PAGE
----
Some companies came up with even more creative ideas. They pasteurize their Kombucha first & then they add some bacteria that was produced in a lab to this dead Kombucha.

This allows them to claim that their product contains billions of live cultures.

This can be true, but these are not the cultures that were the result of the natural fermentation process of Kombucha.

Drinking this Kombucha would be an equivalent of drinking anything that is pasteurized & then swallowing a pill containing probiotics.


Another common process involves the use of the so called "Kombucha concentrate".

By using this concentrate (which is also, quite often, pasteurized), those companies eliminate the whole process of fermentation time which can take up to even 3 weeks when using big fermentation tanks.

They simply mix the concentrate with water (or maybe tea) & flavorings and their "Kombucha is ready within couple of days.

For those that look for even more shortcuts, there is even a Kombucha powder that can be bought in 25 kg bags. Just mix it with water & voila!


Next "improvement" is the filtration process, when used improperly, which can remove almost anything that is beneficial from Kombucha. Those overly-filtered "Kombuchas" are usually crystal clear in appearance & they don't have any typical yeast sediment on the bottom of the bottles.

Filtration was never used in a home made Kombucha production. Unfortunately certain alcohol regulations in many countries do not leave much choice for some Kombucha brewers & they are forced to remove some yeasts from their product to comply with those regulations.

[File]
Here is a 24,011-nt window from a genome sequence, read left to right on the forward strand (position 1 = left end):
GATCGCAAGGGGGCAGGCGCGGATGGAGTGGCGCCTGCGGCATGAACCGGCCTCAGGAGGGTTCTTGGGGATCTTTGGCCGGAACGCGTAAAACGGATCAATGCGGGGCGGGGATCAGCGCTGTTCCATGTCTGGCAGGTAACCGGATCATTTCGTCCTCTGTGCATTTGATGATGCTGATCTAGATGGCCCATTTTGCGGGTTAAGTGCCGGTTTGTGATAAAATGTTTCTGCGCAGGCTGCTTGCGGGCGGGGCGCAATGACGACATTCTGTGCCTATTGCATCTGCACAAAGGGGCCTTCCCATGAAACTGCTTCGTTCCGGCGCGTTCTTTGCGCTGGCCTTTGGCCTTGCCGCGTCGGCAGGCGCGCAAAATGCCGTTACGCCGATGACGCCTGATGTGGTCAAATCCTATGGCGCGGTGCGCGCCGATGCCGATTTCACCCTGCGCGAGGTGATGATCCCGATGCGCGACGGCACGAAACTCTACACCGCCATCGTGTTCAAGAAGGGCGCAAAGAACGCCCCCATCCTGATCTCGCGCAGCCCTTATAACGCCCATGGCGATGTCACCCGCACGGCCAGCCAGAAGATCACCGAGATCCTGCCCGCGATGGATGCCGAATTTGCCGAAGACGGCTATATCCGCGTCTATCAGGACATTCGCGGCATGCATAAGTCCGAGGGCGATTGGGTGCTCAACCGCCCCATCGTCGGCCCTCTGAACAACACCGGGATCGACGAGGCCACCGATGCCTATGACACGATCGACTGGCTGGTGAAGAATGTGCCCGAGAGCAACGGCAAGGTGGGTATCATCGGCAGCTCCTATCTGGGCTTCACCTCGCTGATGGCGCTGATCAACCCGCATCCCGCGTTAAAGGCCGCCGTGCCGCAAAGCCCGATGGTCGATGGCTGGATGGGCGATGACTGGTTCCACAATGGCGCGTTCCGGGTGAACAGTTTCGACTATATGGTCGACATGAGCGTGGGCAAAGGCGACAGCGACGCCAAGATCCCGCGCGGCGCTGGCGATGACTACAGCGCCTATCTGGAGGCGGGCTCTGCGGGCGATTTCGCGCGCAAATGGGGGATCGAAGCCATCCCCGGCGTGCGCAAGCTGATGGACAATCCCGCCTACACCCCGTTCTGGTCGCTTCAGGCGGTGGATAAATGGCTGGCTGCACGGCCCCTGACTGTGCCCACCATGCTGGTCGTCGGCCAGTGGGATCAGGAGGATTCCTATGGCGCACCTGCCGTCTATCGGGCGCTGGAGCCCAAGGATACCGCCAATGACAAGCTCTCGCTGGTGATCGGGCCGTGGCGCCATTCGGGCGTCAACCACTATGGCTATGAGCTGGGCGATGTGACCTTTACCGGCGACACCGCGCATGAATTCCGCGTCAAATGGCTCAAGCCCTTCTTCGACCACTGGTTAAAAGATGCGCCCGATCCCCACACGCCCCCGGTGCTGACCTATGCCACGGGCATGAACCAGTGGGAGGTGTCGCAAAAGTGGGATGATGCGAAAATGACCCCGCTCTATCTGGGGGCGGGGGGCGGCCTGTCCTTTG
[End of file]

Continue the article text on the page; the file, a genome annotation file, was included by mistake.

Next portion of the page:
And filtration is the method of choice to do that. That is all fine.

On the other hand, this filtration is quite often abused & too much of the beneficial Kombucha content is removed, flavor included.

Over filtration leads to sterilization, rendering the final product "dead" as it does not contain anything beneficial or live any more. Unfortunately, even those Kombuchas are labeled as "raw", since they are not pasteurized.


Next come some other "enhancements" where substances that do not belong to Kombucha, are added to it.

I will use just couple of examples, as I do not want to get into too many details.

One of those things would be a green coffee extract, another would be Kiwi juice or in case of total imitations of Kombucha, vinegar is added to give Kombucha those sour notes.


Force-carbonation is yet another modern "improvement" to this drink that already has a slight level of carbonation after the initial fermentation process.

That is also done for a variety of reasons. First, it makes a pasteurized Kombucha look like it is not pasteurized ("naturally effervescent").

Second, it stabilizes the Kombucha & it eliminates the process of 2nd fermentation, thus cutting on time. And it also helps the companies that use fruits & juices as flavoring agents, to keep the alcohol levels down.

So, it is not so entirely a bad thing. Many drinks are force-carbonated. But it should also be stated on the label. That unfortunately many companies fail to do.


"Zero sugar" Kombucha is also a new & quite recent development.

In this particular case, Kombucha is fermented to the point where there is no sugar left (which is totally fine). Unfortunately, it is then sweetened with other substances that which make the Kombucha sweet, but which are not considered to be sugars.

Thus such a Kombucha can be labeled as sugar-free.

The most common sweeteners of this type include Stevia or Erythritol (a sugar alcohol). Those sweeteners would never be used to make Kombucha in the first place.


Although Stevia is a plant, the sweetener derived from it is suspected of causing gut irritation. So it actually does the opposite to what Kombucha is quite often synonymous with.

And that is "gut health"!


When Kombucha is finally all done, it is quite often (that is also a new trend) pumped into aluminum cans. Those have a special resin coating in which about 80% of it is the famous BPA.